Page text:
“Or the beginning a new one…” Michael quickly replied. He had clearly been waiting for this.
Lewis, still standing by the window, was now facing Michael. “You’re one hungry bastard, aren’t you?”
Michael simply replied, “No, just bored.”
Only days after what was to become that fateful meeting at Westminster, Michael was in the limelight for the first time. Standing behind a podium before about fifty reporters, he nervously composed himself as he prepared to deliver his speech.
Standing to his left, Miles Underwood, a young P.A., discreetly representing the opposition to which he was about to announce his new allegiance. Miles too, was a hungry young man, though in his early twenties, had the vigour and stout assurance of a man twice his age.
A man on the brink of civil service stardom, if he played his cards right. But today, he did not think too much of it. This was just a nice P.R. exercise that would give them a few headlines, win a vote and probably finish this Holden guy’s career.
You could almost see him chewing as he stood in the background, bored by the endless machinations of the powers of which he represented. He had done all this and he wanted to move up. A career path had already been planned out for him, he was going places, but not without a price he feared.
With a screech of the microphone, Michael began his speech: “Friends, Romans, countrymen…” He had planned to begin, but thought it might be too much! “Thank you. It is with a heavy heart today that I must announce my resignation from a party which I have served loyally for the past four years.” He began, reading form his script.
He continued. “This is not to slight my party in any way. They are a strong, stout political machine who have good intentions and some means to bring them to fruition, but ultimately, I have come to feel that they are not serving their constituents as well as they would like, as well as I would like to.” He paused, “It is with that thought, that I have chosen the bold, and many will say dubious step, of taking up the invitation to join this Party, which I feel can offer me more tools to make good on the promises which I made in good faith upon my electoral victory.”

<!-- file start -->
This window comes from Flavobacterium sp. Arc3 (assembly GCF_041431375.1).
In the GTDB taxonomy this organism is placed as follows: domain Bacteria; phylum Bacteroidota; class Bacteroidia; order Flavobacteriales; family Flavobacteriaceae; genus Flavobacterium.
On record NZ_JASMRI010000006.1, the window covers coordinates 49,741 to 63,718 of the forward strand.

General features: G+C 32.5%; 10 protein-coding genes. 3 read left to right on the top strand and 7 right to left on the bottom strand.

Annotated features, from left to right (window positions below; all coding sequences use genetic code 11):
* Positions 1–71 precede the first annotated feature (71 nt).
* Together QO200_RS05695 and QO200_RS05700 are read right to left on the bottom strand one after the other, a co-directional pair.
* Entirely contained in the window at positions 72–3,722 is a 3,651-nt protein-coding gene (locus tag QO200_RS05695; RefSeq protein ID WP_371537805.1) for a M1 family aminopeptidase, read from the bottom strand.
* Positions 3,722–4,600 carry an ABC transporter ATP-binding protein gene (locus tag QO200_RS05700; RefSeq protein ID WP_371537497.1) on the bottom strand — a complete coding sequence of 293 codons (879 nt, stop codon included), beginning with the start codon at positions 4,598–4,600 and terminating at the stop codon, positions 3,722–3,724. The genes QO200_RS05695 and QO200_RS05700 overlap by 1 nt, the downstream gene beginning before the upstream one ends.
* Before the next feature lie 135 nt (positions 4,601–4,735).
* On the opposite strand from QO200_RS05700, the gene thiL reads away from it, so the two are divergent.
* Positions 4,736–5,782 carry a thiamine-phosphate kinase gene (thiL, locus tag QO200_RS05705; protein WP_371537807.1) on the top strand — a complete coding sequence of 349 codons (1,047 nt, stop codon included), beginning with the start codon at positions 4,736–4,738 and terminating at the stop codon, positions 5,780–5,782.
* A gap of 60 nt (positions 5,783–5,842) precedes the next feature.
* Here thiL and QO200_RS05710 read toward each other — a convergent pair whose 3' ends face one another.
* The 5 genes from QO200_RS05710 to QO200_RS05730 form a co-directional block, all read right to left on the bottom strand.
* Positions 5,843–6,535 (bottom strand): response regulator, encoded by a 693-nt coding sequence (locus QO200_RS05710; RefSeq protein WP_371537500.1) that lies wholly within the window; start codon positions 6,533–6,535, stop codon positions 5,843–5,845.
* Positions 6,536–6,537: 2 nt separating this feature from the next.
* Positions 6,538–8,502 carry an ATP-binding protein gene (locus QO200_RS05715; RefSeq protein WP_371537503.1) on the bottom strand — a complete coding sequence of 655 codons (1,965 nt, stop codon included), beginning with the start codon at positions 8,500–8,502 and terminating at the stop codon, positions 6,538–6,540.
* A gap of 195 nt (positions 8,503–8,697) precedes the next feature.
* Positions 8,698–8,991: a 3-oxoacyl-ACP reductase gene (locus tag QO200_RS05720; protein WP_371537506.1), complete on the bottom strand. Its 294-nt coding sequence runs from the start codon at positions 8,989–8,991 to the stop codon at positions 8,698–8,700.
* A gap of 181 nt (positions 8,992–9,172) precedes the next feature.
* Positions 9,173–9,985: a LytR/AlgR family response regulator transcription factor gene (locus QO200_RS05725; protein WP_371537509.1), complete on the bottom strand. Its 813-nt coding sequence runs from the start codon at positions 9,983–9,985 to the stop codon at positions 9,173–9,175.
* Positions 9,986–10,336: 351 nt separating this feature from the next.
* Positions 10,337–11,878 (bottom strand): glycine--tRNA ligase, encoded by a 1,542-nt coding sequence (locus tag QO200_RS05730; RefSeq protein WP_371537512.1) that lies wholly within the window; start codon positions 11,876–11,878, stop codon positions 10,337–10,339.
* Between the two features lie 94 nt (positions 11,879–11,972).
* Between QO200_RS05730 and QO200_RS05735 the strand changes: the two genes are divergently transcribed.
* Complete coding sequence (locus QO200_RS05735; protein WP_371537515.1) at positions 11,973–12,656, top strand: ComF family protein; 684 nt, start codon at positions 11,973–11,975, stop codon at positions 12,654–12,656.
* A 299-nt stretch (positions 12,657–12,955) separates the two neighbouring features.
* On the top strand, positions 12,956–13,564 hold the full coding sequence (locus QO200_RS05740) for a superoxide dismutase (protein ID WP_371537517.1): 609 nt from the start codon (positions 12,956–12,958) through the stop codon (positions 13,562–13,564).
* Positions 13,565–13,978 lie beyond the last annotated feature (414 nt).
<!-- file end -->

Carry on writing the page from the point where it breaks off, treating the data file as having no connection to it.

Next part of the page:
The camera flashes which had littered his speech so far burst into a solid flurry as he again paused. “No, I feel that I will be better able to serve my constituents and indeed the country as a whole.” Holden continued, “Thank you,” as he quickly turned with Miles to leave the podium, avoiding any direct questioning.
As the pair made their way up the steps back into Party HQ, Miles was taken a back by the attitude of his new ward, almost impressing the jaded P.A. “What did you think?” The smiling Holden asked Miles, as they marched through the musty lobby.
“Not bad.” Miles dryly responded, seeing something intangible in this disloyal MP, which filled him with a sense of excitement of which he had little experience. It may have been pride. Why, was a mystery, but Michael Holden was clearly not your run of the mill Member of Parliament.
Meanwhile, in the dimly lit, day time shadowy office of Ken Taylor in the heart of Westminster, Lewis Samuals and Ken both watched the live speech on a news starved twenty-four hour news channel, and with a sense of trepidation, Ken gave his verdict:
“Well,” he began as he rose to pour himself a drink. “He doesn’t pull his punches.” He continued and he poured what appeared to be a straight Vodka into a highball glass. “Got straight to business.” He concluded, now pouring an equally generous measure of fresh orange juice into the glass.
As the cool headed Lewis looked on to his friend, who he had for a long time suspected may be something of an alcoholic, he dryly stated, “It’s going be an up hill battle for this guy, but I think he’s got what it takes.”
Gulping back a mouthful of his makeshift Screwdriver, Ken said, “I hope you’re right. I just can’t see it.”